The Natural Sciences and Public Policy: Insights from the History and the Philosophy of Science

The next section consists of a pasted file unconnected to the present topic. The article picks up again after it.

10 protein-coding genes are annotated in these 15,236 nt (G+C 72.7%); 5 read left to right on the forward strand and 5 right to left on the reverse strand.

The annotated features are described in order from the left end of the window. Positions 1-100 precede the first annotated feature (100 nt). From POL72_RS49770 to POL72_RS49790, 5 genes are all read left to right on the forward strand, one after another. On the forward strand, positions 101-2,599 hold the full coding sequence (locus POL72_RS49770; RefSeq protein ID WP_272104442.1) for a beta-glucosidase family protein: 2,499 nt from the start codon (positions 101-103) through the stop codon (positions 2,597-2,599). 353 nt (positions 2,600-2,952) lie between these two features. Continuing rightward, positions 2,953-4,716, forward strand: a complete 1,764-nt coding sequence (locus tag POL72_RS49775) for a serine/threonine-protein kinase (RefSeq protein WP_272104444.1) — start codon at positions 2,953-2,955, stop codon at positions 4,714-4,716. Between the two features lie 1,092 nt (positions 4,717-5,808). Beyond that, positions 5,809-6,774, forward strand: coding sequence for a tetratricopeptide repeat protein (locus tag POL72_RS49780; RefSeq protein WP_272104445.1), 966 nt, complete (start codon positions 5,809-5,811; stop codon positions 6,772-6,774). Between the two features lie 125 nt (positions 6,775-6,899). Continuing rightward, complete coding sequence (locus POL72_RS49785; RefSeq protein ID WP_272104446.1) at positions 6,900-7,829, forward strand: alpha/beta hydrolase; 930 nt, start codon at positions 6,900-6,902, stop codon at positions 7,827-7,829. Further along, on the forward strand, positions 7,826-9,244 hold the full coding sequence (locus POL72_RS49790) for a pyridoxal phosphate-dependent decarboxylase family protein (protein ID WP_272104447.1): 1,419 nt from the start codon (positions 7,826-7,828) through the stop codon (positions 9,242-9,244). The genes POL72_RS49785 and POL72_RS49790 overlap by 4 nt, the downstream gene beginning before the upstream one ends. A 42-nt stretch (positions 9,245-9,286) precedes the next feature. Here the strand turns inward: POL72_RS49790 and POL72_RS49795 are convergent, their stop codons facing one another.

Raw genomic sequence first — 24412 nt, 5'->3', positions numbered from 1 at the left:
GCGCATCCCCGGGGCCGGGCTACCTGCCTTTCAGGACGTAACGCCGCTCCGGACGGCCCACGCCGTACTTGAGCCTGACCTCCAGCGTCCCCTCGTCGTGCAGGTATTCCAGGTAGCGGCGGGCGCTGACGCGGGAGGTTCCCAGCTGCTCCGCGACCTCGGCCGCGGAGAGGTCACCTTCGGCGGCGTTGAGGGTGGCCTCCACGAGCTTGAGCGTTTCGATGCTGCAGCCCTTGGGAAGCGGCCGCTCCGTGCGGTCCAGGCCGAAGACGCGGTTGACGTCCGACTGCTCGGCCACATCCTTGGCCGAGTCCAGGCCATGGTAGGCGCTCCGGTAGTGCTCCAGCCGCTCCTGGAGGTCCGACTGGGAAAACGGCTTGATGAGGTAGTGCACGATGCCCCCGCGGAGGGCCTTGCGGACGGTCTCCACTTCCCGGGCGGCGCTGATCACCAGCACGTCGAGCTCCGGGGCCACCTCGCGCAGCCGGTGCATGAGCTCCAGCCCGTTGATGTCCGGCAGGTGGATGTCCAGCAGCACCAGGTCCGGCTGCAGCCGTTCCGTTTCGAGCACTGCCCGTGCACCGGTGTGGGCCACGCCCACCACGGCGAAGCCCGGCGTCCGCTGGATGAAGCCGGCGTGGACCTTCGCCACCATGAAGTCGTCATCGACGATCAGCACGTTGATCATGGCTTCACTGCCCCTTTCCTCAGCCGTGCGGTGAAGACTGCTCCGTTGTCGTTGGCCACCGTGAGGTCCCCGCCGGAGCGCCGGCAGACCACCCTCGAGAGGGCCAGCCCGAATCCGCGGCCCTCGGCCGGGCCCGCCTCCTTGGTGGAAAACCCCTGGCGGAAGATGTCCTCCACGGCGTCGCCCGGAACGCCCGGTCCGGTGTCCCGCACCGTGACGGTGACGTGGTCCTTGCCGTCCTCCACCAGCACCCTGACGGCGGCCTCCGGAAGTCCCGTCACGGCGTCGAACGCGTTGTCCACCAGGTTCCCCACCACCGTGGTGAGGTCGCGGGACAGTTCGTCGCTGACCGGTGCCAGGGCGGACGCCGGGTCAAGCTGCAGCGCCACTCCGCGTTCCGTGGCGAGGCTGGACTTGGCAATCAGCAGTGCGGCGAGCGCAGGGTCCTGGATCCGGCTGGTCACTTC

Because Chap. 1 notes Lucian Pye’s observation that the social sciences were worshipping that “strangely distorted and graven image of science,” this chapter examines the central debates associated with the history and philosophy of science to shed light on that image. The discussion compares the views of various philosophers of science concerning the nature of the scientific enterprise focusing on three interrelated issues. These include the extent to which scientific ideas are cumulative, the extent of their objectivity and the degree they can be divorced from norms and the broader social context. The discussion covers the important ideas of scholars like Karl Popper, Imre Lakatos, Thomas Kuhn and Stephen Toulmin.